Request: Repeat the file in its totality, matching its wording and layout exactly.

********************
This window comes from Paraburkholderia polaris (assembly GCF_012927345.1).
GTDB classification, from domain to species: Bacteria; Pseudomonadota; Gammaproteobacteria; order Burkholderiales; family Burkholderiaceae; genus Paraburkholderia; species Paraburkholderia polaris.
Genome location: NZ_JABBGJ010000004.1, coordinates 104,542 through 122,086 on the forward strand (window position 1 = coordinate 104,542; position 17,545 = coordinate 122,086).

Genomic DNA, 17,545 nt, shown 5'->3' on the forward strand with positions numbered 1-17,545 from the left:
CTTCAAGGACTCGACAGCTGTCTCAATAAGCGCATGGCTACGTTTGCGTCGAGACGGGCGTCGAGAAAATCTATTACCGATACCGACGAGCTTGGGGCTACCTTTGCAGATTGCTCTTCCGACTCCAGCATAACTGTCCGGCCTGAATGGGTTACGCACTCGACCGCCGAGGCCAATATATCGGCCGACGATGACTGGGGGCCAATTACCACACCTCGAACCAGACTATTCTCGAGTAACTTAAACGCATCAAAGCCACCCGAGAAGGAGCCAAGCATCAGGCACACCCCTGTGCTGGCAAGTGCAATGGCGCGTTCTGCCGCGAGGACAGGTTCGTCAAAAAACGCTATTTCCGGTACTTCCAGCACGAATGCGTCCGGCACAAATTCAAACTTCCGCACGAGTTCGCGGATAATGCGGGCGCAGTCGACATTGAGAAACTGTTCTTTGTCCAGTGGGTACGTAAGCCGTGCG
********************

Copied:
This window comes from Paraburkholderia polaris (assembly GCF_012927345.1).
GTDB classification, from domain to species: Bacteria; Pseudomonadota; Gammaproteobacteria; order Burkholderiales; family Burkholderiaceae; genus Paraburkholderia; species Paraburkholderia polaris.
Genome location: NZ_JABBGJ010000004.1, coordinates 104,542 through 122,086 on the forward strand (window position 1 = coordinate 104,542; position 17,545 = coordinate 122,086).

Genomic DNA, 17,545 nt, shown 5'->3' on the forward strand with positions numbered 1-17,545 from the left:
CTTCAAGGACTCGACAGCTGTCTCAATAAGCGCATGGCTACGTTTGCGTCGAGACGGGCGTCGAGAAAATCTATTACCGATACCGACGAGCTTGGGGCTACCTTTGCAGATTGCTCTTCCGACTCCAGCATAACTGTCCGGCCTGAATGGGTTACGCACTCGACCGCCGAGGCCAATATATCGGCCGACGATGACTGGGGGCCAATTACCACACCTCGAACCAGACTATTCTCGAGTAACTTAAACGCATCAAAGCCACCCGAGAAGGAGCCAAGCATCAGGCACACCCCTGTGCTGGCAAGTGCAATGGCGCGTTCTGCCGCGAGGACAGGTTCGTCAAAAAACGCTATTTCCGGTACTTCCAGCACGAATGCGTCCGGCACAAATTCAAACTTCCGCACGAGTTCGCGGATAATGCGGGCGCAGTCGACATTGAGAAACTGTTCTTTGTCCAGTGGGTACGTAAGCCGTGCG